Nowadays the festival is held at the end of harvest. Sometimes neighbouring churches will set the Harvest Festival on different Sundays so that people can attend each other's thanksgivings; until the 20th century most farmers celebrated the end of the harvest with a big meal called the harvest supper, to which all who had helped in the harvest were invited. It was sometimes known as a "Mell-supper", after the last patch of corn or wheat standing in the fields, known as the "Mell" or "Neck". Cutting it signified the end of the work of harvest and the beginning of the feast. There seems to have been a feeling that it was bad luck to be the person to cut the last stand of corn; the farmer and his workers would race against the harvesters on other farms to be first to complete the harvest, shouting to announce they had finished. In some counties the last stand of corn would be cut by the workers throwing their sickles at it until it was all down, in others the reapers would take it
A farmers' market is a physical retail marketplace intended to sell foods directly by farmers to consumers. Farmers' markets may be indoors or outdoors and consist of booths, tables or stands where farmers sell fruits, meats and sometimes prepared foods and beverages. Farmers' markets reflect the local culture and economy; the size of the market may be just a few stalls or it may be as large as several city blocks. Due to their nature, they tend to be less rigidly regulated than retail produce shops, they are distinguished from public markets, which are housed in permanent structures, open year-round, offer a variety of non-farmer/non-producer vendors, packaged foods and non-food products. The current concept of a farmers' market is similar to past concepts, but different in relation to other forms – as aspects of consumer retailing, continue to shift over time. Similar forms existed before the Industrial age, but formed part of broader markets, where suppliers of food and other goods gathered to retail their wares.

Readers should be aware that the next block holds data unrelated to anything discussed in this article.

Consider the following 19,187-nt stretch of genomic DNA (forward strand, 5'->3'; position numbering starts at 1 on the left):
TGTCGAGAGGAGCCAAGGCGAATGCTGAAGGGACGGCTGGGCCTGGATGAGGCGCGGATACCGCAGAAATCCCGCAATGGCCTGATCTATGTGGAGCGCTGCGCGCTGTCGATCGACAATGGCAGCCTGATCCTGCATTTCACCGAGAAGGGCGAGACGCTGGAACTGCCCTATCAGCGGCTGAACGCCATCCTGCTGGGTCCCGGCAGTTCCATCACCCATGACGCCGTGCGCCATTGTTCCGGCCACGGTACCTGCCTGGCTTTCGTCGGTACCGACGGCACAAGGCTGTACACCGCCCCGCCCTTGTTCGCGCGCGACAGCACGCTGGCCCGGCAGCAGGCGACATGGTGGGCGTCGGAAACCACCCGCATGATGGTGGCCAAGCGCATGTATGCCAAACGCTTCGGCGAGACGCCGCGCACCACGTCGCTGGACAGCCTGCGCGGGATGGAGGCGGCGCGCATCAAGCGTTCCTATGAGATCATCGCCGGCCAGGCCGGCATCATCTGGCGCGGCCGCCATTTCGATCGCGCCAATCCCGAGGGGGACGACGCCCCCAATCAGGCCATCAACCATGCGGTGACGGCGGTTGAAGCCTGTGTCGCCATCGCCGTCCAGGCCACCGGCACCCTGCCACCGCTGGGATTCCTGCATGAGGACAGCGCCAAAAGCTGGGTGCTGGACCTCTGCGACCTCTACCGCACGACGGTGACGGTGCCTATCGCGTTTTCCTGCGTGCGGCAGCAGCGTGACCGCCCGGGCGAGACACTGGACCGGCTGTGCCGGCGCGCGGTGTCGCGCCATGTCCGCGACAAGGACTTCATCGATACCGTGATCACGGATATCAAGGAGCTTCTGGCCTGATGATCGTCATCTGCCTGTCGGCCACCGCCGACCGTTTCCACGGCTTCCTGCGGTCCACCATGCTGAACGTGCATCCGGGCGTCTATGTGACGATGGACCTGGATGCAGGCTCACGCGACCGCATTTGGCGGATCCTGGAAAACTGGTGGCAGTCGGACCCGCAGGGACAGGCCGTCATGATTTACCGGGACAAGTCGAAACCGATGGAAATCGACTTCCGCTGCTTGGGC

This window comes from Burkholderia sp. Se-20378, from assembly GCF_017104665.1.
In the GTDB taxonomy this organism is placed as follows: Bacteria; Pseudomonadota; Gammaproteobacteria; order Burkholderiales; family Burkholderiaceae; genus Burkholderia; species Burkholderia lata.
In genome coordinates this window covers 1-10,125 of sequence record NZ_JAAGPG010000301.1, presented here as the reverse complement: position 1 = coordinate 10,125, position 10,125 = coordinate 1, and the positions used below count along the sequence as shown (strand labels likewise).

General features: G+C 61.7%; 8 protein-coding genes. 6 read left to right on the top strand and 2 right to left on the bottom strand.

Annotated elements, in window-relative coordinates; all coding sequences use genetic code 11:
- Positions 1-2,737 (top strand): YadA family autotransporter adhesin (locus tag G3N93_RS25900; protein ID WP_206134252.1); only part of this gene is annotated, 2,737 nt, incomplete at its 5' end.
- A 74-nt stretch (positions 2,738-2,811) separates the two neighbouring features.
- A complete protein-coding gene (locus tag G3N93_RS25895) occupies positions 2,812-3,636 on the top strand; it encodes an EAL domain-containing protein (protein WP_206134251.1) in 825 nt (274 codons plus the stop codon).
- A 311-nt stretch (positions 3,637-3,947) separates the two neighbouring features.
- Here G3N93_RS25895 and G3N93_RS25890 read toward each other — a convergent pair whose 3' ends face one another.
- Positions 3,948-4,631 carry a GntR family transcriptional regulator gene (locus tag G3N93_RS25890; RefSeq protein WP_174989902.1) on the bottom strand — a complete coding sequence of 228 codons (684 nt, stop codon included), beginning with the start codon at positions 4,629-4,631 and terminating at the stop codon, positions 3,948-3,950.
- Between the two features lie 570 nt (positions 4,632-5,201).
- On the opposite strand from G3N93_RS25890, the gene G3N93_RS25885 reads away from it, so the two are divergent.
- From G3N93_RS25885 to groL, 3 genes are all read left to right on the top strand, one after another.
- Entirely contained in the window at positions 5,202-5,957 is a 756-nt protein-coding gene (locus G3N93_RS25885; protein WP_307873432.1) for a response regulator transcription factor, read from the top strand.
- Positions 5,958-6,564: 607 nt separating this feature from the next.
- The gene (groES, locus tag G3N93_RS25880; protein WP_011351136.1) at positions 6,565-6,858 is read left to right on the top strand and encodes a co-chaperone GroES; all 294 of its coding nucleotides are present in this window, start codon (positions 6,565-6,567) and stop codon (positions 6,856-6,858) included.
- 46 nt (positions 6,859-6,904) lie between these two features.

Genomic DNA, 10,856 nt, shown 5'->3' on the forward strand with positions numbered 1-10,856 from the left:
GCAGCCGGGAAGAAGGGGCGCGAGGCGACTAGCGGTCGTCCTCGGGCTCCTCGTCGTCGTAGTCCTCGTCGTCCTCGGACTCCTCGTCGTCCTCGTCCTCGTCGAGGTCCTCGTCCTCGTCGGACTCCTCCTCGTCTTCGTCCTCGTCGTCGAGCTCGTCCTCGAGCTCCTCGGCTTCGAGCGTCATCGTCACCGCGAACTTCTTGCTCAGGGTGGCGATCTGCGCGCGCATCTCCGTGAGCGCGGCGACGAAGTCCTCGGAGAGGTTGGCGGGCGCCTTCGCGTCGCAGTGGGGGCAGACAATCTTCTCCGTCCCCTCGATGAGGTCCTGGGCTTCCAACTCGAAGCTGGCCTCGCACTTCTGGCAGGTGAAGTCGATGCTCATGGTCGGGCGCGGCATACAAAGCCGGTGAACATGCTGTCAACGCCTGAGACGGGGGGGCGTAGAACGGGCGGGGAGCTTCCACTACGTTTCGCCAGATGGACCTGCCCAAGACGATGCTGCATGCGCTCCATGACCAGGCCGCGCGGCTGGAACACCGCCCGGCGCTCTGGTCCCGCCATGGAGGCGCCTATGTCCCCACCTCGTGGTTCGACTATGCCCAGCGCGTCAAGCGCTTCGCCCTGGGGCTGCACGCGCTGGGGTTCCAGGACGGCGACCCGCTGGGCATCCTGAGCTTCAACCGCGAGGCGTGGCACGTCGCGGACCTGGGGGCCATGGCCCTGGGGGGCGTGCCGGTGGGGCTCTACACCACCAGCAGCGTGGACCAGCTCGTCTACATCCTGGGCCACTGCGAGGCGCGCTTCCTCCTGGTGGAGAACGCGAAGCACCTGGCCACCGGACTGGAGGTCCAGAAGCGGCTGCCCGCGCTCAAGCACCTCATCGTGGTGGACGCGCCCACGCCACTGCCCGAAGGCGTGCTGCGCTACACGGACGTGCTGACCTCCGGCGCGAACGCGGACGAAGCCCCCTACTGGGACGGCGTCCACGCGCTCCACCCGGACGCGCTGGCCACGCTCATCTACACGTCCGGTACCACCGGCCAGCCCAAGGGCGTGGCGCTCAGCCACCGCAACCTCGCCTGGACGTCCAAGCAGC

Trading posts began a shift toward retailers. General stores and grocery stores continued that specialization trend in retailing, optimizing the consumer experience, while abstracting it further from production and from production's growing complexities. Modern industrial food production's advantages over prior methods depend on modern, fast transport and limited product variability, but transport costs and delays cannot be eliminated. So where distance strained industrial suppliers' reach, where consumers had strong preference for local variety, farmers' markets remained competitive with other forms of food retail. Starting in the mid-2000s, consumer demand for foods that are fresher and for foods with more variety—has led to growth of farmers' markets as a food-retailing mechanism. Farmers' markets can offer farmers increased profit over selling to wholesalers, food processors, or large grocery firms. By selling directly to consumers, produce needs less transport, less handling, less refrigeration and less time in storage.
By selling in an outdoor market, the cost of land, buildings and air-conditioning is reduced or eliminated. Farmers may retain profit on produce not sold to consumers, by selling the excess to canneries and other food-processing firms. At the market, farmers can retain the full premium for part of their produce, instead of only a processor's wholesale price for the entire lot. However, other economists say "there are few benefits in terms of energy efficiency, quality or cost... fun though they are, are not good economic models."Some farmers prefer the simplicity, immediacy and independence of selling direct to consumers. One method noted by the special interest group Food Empowerment Project promotes community-supported agriculture programs. In this scheme, consumers pay farms seasonally or monthly to receive weekly or biweekly boxes of produce. Alternatively, they may be required to pay for an entire season’s worth of produce in advance of the growing season. In either case, consumers risk losing their money.